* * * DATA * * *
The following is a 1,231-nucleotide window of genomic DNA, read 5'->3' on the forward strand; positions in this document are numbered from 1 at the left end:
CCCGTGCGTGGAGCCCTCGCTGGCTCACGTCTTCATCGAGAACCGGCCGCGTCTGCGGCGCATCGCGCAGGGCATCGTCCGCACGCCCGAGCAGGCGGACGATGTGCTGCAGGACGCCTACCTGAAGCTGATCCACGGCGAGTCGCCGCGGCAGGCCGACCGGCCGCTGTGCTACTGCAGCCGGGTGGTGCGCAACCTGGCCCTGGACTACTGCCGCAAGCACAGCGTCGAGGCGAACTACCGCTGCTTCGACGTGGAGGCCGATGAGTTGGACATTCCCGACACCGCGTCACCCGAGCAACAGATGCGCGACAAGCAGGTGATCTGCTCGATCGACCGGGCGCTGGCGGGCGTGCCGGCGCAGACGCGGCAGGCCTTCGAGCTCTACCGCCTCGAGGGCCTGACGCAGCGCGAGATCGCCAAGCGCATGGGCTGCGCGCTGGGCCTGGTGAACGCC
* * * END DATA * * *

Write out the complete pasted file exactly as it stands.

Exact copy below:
The following is a 1,231-nucleotide window of genomic DNA, read 5'->3' on the forward strand; positions in this document are numbered from 1 at the left end:
CCCGTGCGTGGAGCCCTCGCTGGCTCACGTCTTCATCGAGAACCGGCCGCGTCTGCGGCGCATCGCGCAGGGCATCGTCCGCACGCCCGAGCAGGCGGACGATGTGCTGCAGGACGCCTACCTGAAGCTGATCCACGGCGAGTCGCCGCGGCAGGCCGACCGGCCGCTGTGCTACTGCAGCCGGGTGGTGCGCAACCTGGCCCTGGACTACTGCCGCAAGCACAGCGTCGAGGCGAACTACCGCTGCTTCGACGTGGAGGCCGATGAGTTGGACATTCCCGACACCGCGTCACCCGAGCAACAGATGCGCGACAAGCAGGTGATCTGCTCGATCGACCGGGCGCTGGCGGGCGTGCCGGCGCAGACGCGGCAGGCCTTCGAGCTCTACCGCCTCGAGGGCCTGACGCAGCGCGAGATCGCCAAGCGCATGGGCTGCGCGCTGGGCCTGGTGAACGCC